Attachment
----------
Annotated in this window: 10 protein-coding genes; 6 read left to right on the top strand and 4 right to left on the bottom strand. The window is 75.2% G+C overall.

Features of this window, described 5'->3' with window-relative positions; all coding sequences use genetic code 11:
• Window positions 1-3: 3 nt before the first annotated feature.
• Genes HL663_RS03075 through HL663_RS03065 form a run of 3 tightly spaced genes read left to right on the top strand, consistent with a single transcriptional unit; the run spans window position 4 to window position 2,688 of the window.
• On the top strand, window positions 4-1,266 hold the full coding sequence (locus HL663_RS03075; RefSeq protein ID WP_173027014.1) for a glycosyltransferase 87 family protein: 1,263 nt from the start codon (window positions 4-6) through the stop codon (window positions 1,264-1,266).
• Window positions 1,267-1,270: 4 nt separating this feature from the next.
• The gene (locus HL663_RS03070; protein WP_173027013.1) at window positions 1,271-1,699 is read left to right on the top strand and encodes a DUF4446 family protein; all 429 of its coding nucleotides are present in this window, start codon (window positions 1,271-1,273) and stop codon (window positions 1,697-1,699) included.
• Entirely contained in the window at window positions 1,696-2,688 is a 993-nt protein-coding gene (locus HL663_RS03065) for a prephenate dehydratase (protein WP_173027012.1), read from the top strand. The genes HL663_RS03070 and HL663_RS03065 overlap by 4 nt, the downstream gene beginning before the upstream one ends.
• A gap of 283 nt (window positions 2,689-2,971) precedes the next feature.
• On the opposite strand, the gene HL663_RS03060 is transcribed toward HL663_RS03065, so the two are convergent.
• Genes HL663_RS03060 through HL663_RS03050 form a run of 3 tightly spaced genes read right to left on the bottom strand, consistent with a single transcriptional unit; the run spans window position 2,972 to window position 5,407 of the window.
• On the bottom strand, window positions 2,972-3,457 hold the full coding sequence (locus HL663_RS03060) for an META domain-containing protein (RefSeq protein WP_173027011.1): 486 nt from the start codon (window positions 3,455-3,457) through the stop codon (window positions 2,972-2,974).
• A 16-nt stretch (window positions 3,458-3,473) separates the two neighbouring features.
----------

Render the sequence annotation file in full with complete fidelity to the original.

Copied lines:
Annotated in this window: 10 protein-coding genes; 6 read left to right on the top strand and 4 right to left on the bottom strand. The window is 75.2% G+C overall.

Features of this window, described 5'->3' with window-relative positions; all coding sequences use genetic code 11:
• Window positions 1-3: 3 nt before the first annotated feature.
• Genes HL663_RS03075 through HL663_RS03065 form a run of 3 tightly spaced genes read left to right on the top strand, consistent with a single transcriptional unit; the run spans window position 4 to window position 2,688 of the window.
• On the top strand, window positions 4-1,266 hold the full coding sequence (locus HL663_RS03075; RefSeq protein ID WP_173027014.1) for a glycosyltransferase 87 family protein: 1,263 nt from the start codon (window positions 4-6) through the stop codon (window positions 1,264-1,266).
• Window positions 1,267-1,270: 4 nt separating this feature from the next.
• The gene (locus HL663_RS03070; protein WP_173027013.1) at window positions 1,271-1,699 is read left to right on the top strand and encodes a DUF4446 family protein; all 429 of its coding nucleotides are present in this window, start codon (window positions 1,271-1,273) and stop codon (window positions 1,697-1,699) included.
• Entirely contained in the window at window positions 1,696-2,688 is a 993-nt protein-coding gene (locus HL663_RS03065) for a prephenate dehydratase (protein WP_173027012.1), read from the top strand. The genes HL663_RS03070 and HL663_RS03065 overlap by 4 nt, the downstream gene beginning before the upstream one ends.
• A gap of 283 nt (window positions 2,689-2,971) precedes the next feature.
• On the opposite strand, the gene HL663_RS03060 is transcribed toward HL663_RS03065, so the two are convergent.
• Genes HL663_RS03060 through HL663_RS03050 form a run of 3 tightly spaced genes read right to left on the bottom strand, consistent with a single transcriptional unit; the run spans window position 2,972 to window position 5,407 of the window.
• On the bottom strand, window positions 2,972-3,457 hold the full coding sequence (locus HL663_RS03060) for an META domain-containing protein (RefSeq protein WP_173027011.1): 486 nt from the start codon (window positions 3,455-3,457) through the stop codon (window positions 2,972-2,974).
• A 16-nt stretch (window positions 3,458-3,473) separates the two neighbouring features.